Let it Flow, Let it Flow, Let it Flow
The pastor motioned for the crowd to stand to their feet as the organ music swelled. The stunning bride made her way down the aisle. As I stood to my feet in my hidden perch in the back of the sanctuary, tears began to stream down my face. It was then that I realized that I truly had a problem, and an embarrassing one. It wasn’t so unusual to be crying during a wedding, as people do that all the time. It was, however, unusual for that situation in that I didn’t know a soul in the room with the exception of my husband; the singer. I had simply come to the wedding to wait for him to take me out to dinner afterward. I didn’t know the bride, had never met the groom nor anyone in the wedding party, yet there I stood with swollen eyes and the sniffles.
Just about anything can cause me to tear up. The singing of our National Anthem, a well-orchestrated symphony, or even a Hallmark commercial can cause me to get choked up. One time recently our pastor began to give a sermon illustration toward the end of the service. It happened to be a story that I had already heard, so simply hearing the opening line started the flow of tears. By the time he made his final point I was “ugly crying” and grabbing for the tissues.
In the field that I work in, there are often things that happen during a typical day that can cause me to get a bit teary eyed as well. When a child is able to say a particular sound for the first time after we have worked on it seemingly forever, I sometimes get misty eyed. Likewise when a child who stutters says a sentence fluently and I realize that they are suddenly using a strategy that we have worked on, I can start the waterworks. Children are usually fairly uncomfortable when an adult cries, even if it’s just a tear or two, so I do my best to control my emotions when they are in the room. But sometimes it just spills out.
My boys are usually pretty sympathetic with my plight; I have explained to them more than once how embarrassing it can be to cry in many situations. Nevertheless, they’ve been known to have a little bit of fun with it. Many years ago, there was a show on T.V. called, “Rescue 911.” It was based on true stories of emergency situations, all of which had happy endings. My boys would turn around and stare at me as I watched from the couch, giggling when I started to cry. It happened every episode. “There she goes!” We would all end up laughing out loud as I attempted to keep my composure. As soon as the bottom lip would start to quiver I knew I was toast.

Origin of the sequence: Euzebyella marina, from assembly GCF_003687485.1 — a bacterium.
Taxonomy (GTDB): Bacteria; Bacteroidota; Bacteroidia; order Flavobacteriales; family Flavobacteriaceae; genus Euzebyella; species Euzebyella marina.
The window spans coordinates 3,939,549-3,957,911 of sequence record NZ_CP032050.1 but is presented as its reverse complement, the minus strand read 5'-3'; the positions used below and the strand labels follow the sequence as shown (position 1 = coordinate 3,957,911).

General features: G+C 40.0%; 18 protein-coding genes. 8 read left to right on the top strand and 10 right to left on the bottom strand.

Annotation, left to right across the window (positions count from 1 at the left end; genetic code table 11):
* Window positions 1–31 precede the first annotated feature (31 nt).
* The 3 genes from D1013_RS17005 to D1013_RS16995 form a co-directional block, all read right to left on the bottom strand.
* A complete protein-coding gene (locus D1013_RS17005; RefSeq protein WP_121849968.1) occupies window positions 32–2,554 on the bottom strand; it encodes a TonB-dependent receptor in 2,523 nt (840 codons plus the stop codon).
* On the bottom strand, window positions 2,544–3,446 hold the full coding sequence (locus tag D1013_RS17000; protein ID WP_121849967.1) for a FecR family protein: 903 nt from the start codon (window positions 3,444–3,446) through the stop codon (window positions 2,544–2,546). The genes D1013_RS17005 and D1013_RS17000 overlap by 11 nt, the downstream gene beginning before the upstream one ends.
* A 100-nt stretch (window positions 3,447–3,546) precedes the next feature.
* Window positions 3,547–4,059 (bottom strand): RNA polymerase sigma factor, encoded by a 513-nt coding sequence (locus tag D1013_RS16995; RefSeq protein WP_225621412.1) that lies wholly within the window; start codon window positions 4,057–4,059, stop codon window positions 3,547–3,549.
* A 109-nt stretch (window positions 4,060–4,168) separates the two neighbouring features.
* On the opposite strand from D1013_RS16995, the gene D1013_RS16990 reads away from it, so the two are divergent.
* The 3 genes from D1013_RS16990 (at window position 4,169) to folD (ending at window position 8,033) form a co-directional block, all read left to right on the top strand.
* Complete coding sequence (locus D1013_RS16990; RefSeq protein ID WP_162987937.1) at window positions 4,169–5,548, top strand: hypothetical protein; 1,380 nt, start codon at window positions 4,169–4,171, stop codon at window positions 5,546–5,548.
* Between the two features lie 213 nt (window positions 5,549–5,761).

It should be noted that I don’t just cry about sad things; I cry when things are funny. That uncontrollable laughter where tears are streaming down your face and you can barely catch a breath. I tend to see things in a funny way, sometimes at the most inappropriate times. One of the most memorable was when my sister and I were singing a duet. One of us hit a wrong note and the other one got tickled. That was all it took; by the end of the song our knees were practically buckled with laughter. The only problem was that it wasn’t funny to anyone but us. Awkward.
I read a really interesting article in the Wall Street Journal recently about people like myself.* It cites “Highly Sensitive Persons,” or HSP’s. Apparently 20% of the population falls into this category. It goes on to say that being so sensitive isn’t really a disorder or condition, but is simply a permanent trait that likely has a genetic cause. There is some comfort in knowing that other people tend to be easily moved to tears, as I do. In fact, I could name names. (insert smile). Tonight, as I came to end of my lengthy, tender conversation with my Dad we sat knee to knee for a few moments in silence. When I looked up I realized that we both had tears streaming down our faces. I think I know whose genetics are responsible.
Bernstein, Elizabeth. “Do You Cry Easily? You May Be a ‘Highly Sensitive Person’.” Wall Street Journal [New York] 18 May 2015
Being someone who used to cry a lot (Maybe not as much as you 😉 ) and can no longer generate those emotions I worry people think I don’t care. Where is the middle point between you and me?
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